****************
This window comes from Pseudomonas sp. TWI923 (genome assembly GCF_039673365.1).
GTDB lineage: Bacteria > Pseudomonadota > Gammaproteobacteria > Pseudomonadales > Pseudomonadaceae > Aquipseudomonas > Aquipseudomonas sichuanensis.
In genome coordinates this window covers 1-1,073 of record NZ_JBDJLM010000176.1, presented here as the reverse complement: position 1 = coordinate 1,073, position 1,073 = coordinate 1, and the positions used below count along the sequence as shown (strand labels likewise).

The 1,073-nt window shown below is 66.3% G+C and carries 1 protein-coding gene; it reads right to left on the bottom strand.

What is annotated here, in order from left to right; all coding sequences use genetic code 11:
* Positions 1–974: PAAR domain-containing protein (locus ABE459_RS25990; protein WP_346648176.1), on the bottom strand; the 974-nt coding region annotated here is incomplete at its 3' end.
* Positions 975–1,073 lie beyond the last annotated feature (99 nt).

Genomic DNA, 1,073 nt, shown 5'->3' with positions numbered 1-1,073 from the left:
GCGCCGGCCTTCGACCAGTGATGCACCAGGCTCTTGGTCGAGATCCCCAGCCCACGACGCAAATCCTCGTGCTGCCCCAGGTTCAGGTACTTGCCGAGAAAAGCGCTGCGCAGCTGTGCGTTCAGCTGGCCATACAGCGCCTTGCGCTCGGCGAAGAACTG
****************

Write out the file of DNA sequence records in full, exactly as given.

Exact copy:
This window comes from Pseudomonas sp. TWI923 (genome assembly GCF_039673365.1).
GTDB lineage: Bacteria > Pseudomonadota > Gammaproteobacteria > Pseudomonadales > Pseudomonadaceae > Aquipseudomonas > Aquipseudomonas sichuanensis.
In genome coordinates this window covers 1-1,073 of record NZ_JBDJLM010000176.1, presented here as the reverse complement: position 1 = coordinate 1,073, position 1,073 = coordinate 1, and the positions used below count along the sequence as shown (strand labels likewise).

The 1,073-nt window shown below is 66.3% G+C and carries 1 protein-coding gene; it reads right to left on the bottom strand.

What is annotated here, in order from left to right; all coding sequences use genetic code 11:
* Positions 1–974: PAAR domain-containing protein (locus ABE459_RS25990; protein WP_346648176.1), on the bottom strand; the 974-nt coding region annotated here is incomplete at its 3' end.
* Positions 975–1,073 lie beyond the last annotated feature (99 nt).

Genomic DNA, 1,073 nt, shown 5'->3' with positions numbered 1-1,073 from the left:
GCGCCGGCCTTCGACCAGTGATGCACCAGGCTCTTGGTCGAGATCCCCAGCCCACGACGCAAATCCTCGTGCTGCCCCAGGTTCAGGTACTTGCCGAGAAAAGCGCTGCGCAGCTGTGCGTTCAGCTGGCCATACAGCGCCTTGCGCTCGGCGAAGAACTG